Six members joined the two leaders in the Big Mead car park Shanklin for a 3-1/2 mile walk on the downs and coast.
Leaving through the churchyard of St Blasius the group were soon walking up through the lower pastures, noting that two fields had a monoculture of tall rye grass. There was speculation whether this was for grazing, silage or the bio digester. Soon the group turned off onto a permissive path through Anne’s Wood, a plantation created by Shanklin Estates to link two existing woodlands.
Rejoining a right of way the route climbed through Greatwood Copse with discussions about the former quarries and the source of the Chine stream. After crossing the “kidney” field the path entered an ancient copse on the slopes of the down, and an old track was followed to emerge in the top field. Reaching the ridge above, views were obtained down into the Wroxall valley and, it being a fairly clear day, both Culver Cliff and Tennyson Down could be seen.
Following an overcast start the sky now cleared to give sun with a reasonable breeze making for comfortable temperatures.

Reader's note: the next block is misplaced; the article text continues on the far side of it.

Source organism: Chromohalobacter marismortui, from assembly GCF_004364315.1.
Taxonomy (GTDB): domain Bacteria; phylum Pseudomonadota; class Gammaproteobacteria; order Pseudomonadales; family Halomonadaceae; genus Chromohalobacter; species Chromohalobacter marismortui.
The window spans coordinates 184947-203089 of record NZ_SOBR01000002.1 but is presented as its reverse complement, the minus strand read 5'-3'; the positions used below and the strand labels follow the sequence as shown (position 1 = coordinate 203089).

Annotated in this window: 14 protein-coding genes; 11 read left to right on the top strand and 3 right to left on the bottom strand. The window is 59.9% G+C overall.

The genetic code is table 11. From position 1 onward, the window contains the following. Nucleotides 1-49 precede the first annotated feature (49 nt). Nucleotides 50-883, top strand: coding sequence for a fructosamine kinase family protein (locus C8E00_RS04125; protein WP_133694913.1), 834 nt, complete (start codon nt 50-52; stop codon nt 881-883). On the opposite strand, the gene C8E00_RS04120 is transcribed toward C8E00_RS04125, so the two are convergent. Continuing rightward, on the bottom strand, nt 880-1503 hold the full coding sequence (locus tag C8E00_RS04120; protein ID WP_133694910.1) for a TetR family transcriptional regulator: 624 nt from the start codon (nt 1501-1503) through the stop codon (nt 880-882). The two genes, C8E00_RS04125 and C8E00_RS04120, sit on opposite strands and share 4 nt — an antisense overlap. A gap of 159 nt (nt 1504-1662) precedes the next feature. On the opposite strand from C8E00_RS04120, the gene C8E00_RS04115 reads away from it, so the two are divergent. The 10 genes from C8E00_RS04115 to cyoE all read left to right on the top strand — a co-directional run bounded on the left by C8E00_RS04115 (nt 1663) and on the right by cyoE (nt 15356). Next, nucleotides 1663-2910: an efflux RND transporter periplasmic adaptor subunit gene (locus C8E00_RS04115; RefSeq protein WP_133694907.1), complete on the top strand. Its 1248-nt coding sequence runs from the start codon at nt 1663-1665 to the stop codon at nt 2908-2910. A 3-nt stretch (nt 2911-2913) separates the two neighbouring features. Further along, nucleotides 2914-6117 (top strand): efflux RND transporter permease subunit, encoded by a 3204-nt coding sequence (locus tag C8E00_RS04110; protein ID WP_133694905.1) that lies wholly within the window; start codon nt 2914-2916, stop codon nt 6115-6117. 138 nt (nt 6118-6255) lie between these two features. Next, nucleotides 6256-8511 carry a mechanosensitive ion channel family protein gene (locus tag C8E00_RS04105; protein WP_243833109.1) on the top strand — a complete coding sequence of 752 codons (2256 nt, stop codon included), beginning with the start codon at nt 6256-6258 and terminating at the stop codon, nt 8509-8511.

On the way up a number of birds had been observed including an active green woodpecker.
This being the highest point of the walk, the party then descended the cool sunken bridleway down to the main road at Cowleaze. It was noted that this bridleway may well have been an old trackway connecting the downs to the sea at Luccombe Chine.
Views forward to Luccombe were obtained as the walk descended footpaths though Luccombe Farm to reach the top of the Chine. Two of the party recalled the times they had spent at the adjacent Luccombe Chine Hotel (now closed) and at Dunnose Cottage Tea Rooms (again now closed).
A heron had been seen investigating a field with a small water trickle whilst various dragon flies had been noted.
Returning to Shanklin along the coast path the walkers were able to see the ongoing erosion and the changes over time with the properties of Luccombe. Unfortunately the “jam man” of Luccombe did not have his table out for home-made preserves.
Approaching Big Mead some of the party diverted into Shanklin village for a well deserved coffee.
Many thanks to those who attended for their company and interesting discussions.
John and Jennifer Hague